Fighting addiction

Published 10:46 am Thursday, April 11, 2019

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Faith-based recovery center aims to offer hope to those battling addiction

By Glenn McGlothlin

Revive Life House is a faith-based addiction recovery center in Nicholasville that focuses on bringing men eighteen or older back into the community and reuniting them with family. Executive director Todd Johns founded Revive Life House in April 2016.
Johns said people suffering from addictions and substance abuse disorders need someone to believe in them and give them hope.
“Most of the time, these people in addictions just need to know that somebody loves and somebody cares for them,” Johns said. “We believe that God is a God of all people from all walks of life. People are people and deserve dignity and respect.”
Johns said the focus is on the individual and helping people where they are.
“Our motto is all about reclaiming the one,” Johns said. “I was that one at one point in my life. Somebody took the time to meet me right where I was and give me some hope and love. That really brought me to a place of faith and journey with Christ.”
When he was just a teenager, Johns said he struggled with his own addictions.
“I was a 19-year-old crack addict, suicidal, hating life, living on the street, couch to couch, and girlfriend to girlfriend,” Johns said. “But, by the grace of God, I’ve completely turned around. This marks my 19th year sober.”
Although Revive Life House is located in Nicholasville, its impact is found all across the state. Johns said clients come from all over Kentucky, with some as far as Paducah. He also said there have been several out-of-state men enter the program.
There are four phases to the one year plan for clients. The first is one month long and focuses on immediate care and treatment. It is in this first stage that clients break their addiction and begin to recover. According to Revive Life House, clients participate in 15 hours of treatment each week and 25 to 30 hours each week in positive recovery activities.
Johns said there are two phase-one facilities, each with 16 beds. One is in Nicholasville at 101 Richmond Ave. The other is in Lexington at 185 Elm Tree Lane.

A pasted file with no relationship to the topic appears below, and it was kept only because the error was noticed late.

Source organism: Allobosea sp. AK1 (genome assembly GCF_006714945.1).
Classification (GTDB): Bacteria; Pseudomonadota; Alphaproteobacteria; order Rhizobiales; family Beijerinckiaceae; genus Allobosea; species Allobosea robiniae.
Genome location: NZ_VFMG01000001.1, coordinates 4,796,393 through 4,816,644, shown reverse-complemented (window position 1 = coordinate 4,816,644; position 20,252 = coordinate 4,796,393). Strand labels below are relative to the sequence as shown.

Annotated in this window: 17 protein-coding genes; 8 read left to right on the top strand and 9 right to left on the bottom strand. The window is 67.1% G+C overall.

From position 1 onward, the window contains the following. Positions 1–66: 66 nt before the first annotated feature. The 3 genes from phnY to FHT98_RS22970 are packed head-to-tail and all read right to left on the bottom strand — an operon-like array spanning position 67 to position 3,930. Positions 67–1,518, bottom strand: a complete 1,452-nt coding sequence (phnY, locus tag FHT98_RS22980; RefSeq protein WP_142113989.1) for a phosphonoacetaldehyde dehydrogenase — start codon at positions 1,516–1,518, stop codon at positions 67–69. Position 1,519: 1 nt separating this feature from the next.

The second phase is located at 111 Coconut Drive in Nicholasville and it continues to provide in-depth care, treatment and support services five days a week and case management once a week.
This phase goes beyond the initial one month and lasts for three months before clients progress to phase three.
The third phase aims to bring clients into a work-ready mindset for the next three months
“Our goal is to connect them back into the community through our partnerships,” Johns said.
Some examples of partnerships are GreenBox Heating and Air and Old World Timber in Lexington. According to Revive Life House, clients must work 40 hours a week and pay $120 each week for rent and utilities.
The fourth and final phase lasts five months and helps clients transition to sober living and more independence. Clients are still required to work 40 hours and pay rent, but no longer are required to do individual counseling and case management, although those are available at the clients’ desire.
Johns said most clients are admitted into the program but some require more care than Revive Life House can provide. In those cases, Johns said they redirect the individuals elsewhere for better treatment.
Johns said Revive Life House has experienced a 200 percent growth in the past two years.
“Coming into 2018, we had about eight full-time employees,” Johns said. “We closed 2018 with over 50 employees.”
In addition to the full-time workers, Johns said there are volunteers that help.
“We have pastors from our community that come in and teach Bible studies and help out with individual mentoring,” Johns said. “Typically, our volunteers do come from faith-based communities or churches.”
Volunteers also teach classes to clients. Johns said clients are walked through a nationally accredited program called Jobs for Life.
“It helps them have an understanding of work, purpose and meaning from a biblical perspective,” Johns said. “It also gives them interview skills and resume building writing practice. You can’t go anywhere in our literature, on our website or Facebook page and not know that we are not just a flighty faith-based program. We actually live it, mean it, breathe it and walk it. I just want people to know that we genuinely care for people and are giving them the best possible opportunity in life.”
There are challenges, yet Johns said he would do it all just for one person to be brought out of addiction.
“This is a grueling thing to do,” Johns said. “It’s so taxing, yet it is so rewarding to see families restored, men restored to their wives, men restored to their sons and daughters and men having dignity again.”

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